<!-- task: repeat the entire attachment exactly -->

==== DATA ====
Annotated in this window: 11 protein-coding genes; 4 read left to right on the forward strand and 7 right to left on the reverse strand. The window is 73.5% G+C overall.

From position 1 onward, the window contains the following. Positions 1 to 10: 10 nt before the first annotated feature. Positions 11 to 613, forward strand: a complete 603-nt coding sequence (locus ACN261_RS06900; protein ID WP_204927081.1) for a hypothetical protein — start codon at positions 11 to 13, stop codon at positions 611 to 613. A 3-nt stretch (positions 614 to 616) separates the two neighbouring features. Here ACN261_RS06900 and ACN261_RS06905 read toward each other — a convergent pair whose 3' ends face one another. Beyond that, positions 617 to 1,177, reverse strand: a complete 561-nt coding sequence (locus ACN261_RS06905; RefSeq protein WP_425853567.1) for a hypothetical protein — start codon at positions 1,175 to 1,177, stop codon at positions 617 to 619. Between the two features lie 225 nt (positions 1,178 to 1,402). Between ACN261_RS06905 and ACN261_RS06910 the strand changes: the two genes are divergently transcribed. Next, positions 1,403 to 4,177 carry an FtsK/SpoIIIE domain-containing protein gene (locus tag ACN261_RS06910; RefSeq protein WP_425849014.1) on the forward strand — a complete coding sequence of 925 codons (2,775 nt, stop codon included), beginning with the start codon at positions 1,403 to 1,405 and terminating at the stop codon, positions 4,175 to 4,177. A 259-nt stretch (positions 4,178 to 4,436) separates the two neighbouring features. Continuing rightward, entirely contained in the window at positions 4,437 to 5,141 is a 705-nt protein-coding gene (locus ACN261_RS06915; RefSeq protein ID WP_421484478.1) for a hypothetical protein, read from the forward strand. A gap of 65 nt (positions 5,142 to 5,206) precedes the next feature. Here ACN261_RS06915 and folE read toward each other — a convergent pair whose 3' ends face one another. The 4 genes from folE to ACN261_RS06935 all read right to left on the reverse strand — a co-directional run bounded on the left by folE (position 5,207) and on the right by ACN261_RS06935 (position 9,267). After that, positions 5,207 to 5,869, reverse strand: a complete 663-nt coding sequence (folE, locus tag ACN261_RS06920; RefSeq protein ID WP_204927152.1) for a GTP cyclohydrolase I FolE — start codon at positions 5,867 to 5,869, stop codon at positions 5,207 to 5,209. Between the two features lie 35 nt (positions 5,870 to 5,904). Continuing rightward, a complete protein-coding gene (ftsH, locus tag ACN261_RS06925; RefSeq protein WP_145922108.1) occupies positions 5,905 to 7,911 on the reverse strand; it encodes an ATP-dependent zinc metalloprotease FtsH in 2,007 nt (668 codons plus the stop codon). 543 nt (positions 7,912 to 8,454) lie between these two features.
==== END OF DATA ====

Annotated in this window: 11 protein-coding genes; 4 read left to right on the forward strand and 7 right to left on the reverse strand. The window is 73.5% G+C overall.

From position 1 onward, the window contains the following. Positions 1 to 10: 10 nt before the first annotated feature. Positions 11 to 613, forward strand: a complete 603-nt coding sequence (locus ACN261_RS06900; protein ID WP_204927081.1) for a hypothetical protein — start codon at positions 11 to 13, stop codon at positions 611 to 613. A 3-nt stretch (positions 614 to 616) separates the two neighbouring features. Here ACN261_RS06900 and ACN261_RS06905 read toward each other — a convergent pair whose 3' ends face one another. Beyond that, positions 617 to 1,177, reverse strand: a complete 561-nt coding sequence (locus ACN261_RS06905; RefSeq protein WP_425853567.1) for a hypothetical protein — start codon at positions 1,175 to 1,177, stop codon at positions 617 to 619. Between the two features lie 225 nt (positions 1,178 to 1,402). Between ACN261_RS06905 and ACN261_RS06910 the strand changes: the two genes are divergently transcribed. Next, positions 1,403 to 4,177 carry an FtsK/SpoIIIE domain-containing protein gene (locus tag ACN261_RS06910; RefSeq protein WP_425849014.1) on the forward strand — a complete coding sequence of 925 codons (2,775 nt, stop codon included), beginning with the start codon at positions 1,403 to 1,405 and terminating at the stop codon, positions 4,175 to 4,177. A 259-nt stretch (positions 4,178 to 4,436) separates the two neighbouring features. Continuing rightward, entirely contained in the window at positions 4,437 to 5,141 is a 705-nt protein-coding gene (locus ACN261_RS06915; RefSeq protein ID WP_421484478.1) for a hypothetical protein, read from the forward strand. A gap of 65 nt (positions 5,142 to 5,206) precedes the next feature. Here ACN261_RS06915 and folE read toward each other — a convergent pair whose 3' ends face one another. The 4 genes from folE to ACN261_RS06935 all read right to left on the reverse strand — a co-directional run bounded on the left by folE (position 5,207) and on the right by ACN261_RS06935 (position 9,267). After that, positions 5,207 to 5,869, reverse strand: a complete 663-nt coding sequence (folE, locus tag ACN261_RS06920; RefSeq protein ID WP_204927152.1) for a GTP cyclohydrolase I FolE — start codon at positions 5,867 to 5,869, stop codon at positions 5,207 to 5,209. Between the two features lie 35 nt (positions 5,870 to 5,904). Continuing rightward, a complete protein-coding gene (ftsH, locus tag ACN261_RS06925; RefSeq protein WP_145922108.1) occupies positions 5,905 to 7,911 on the reverse strand; it encodes an ATP-dependent zinc metalloprotease FtsH in 2,007 nt (668 codons plus the stop codon). 543 nt (positions 7,912 to 8,454) lie between these two features.